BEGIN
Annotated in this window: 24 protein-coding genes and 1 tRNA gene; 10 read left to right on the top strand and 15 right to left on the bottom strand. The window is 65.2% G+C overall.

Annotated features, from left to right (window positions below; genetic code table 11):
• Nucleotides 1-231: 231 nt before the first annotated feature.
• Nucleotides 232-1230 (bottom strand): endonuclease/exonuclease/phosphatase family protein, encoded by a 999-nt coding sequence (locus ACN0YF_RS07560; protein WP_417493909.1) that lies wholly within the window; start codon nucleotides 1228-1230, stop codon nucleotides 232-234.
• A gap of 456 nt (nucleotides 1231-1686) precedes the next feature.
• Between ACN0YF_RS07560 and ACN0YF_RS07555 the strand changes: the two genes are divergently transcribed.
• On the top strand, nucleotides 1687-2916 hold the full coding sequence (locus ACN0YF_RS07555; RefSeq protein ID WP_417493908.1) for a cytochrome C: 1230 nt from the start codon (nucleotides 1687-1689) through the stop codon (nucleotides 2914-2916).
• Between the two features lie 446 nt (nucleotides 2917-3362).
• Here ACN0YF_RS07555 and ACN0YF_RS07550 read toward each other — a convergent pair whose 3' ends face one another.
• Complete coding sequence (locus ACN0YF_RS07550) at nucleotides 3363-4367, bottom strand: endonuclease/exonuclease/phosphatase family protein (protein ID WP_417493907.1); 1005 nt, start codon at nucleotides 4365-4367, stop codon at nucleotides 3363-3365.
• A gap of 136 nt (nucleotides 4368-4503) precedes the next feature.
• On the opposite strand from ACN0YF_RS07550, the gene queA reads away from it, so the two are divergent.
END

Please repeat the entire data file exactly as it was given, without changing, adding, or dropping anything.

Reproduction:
Annotated in this window: 24 protein-coding genes and 1 tRNA gene; 10 read left to right on the top strand and 15 right to left on the bottom strand. The window is 65.2% G+C overall.

Annotated features, from left to right (window positions below; genetic code table 11):
• Nucleotides 1-231: 231 nt before the first annotated feature.
• Nucleotides 232-1230 (bottom strand): endonuclease/exonuclease/phosphatase family protein, encoded by a 999-nt coding sequence (locus ACN0YF_RS07560; protein WP_417493909.1) that lies wholly within the window; start codon nucleotides 1228-1230, stop codon nucleotides 232-234.
• A gap of 456 nt (nucleotides 1231-1686) precedes the next feature.
• Between ACN0YF_RS07560 and ACN0YF_RS07555 the strand changes: the two genes are divergently transcribed.
• On the top strand, nucleotides 1687-2916 hold the full coding sequence (locus ACN0YF_RS07555; RefSeq protein ID WP_417493908.1) for a cytochrome C: 1230 nt from the start codon (nucleotides 1687-1689) through the stop codon (nucleotides 2914-2916).
• Between the two features lie 446 nt (nucleotides 2917-3362).
• Here ACN0YF_RS07555 and ACN0YF_RS07550 read toward each other — a convergent pair whose 3' ends face one another.
• Complete coding sequence (locus ACN0YF_RS07550) at nucleotides 3363-4367, bottom strand: endonuclease/exonuclease/phosphatase family protein (protein ID WP_417493907.1); 1005 nt, start codon at nucleotides 4365-4367, stop codon at nucleotides 3363-3365.
• A gap of 136 nt (nucleotides 4368-4503) precedes the next feature.
• On the opposite strand from ACN0YF_RS07550, the gene queA reads away from it, so the two are divergent.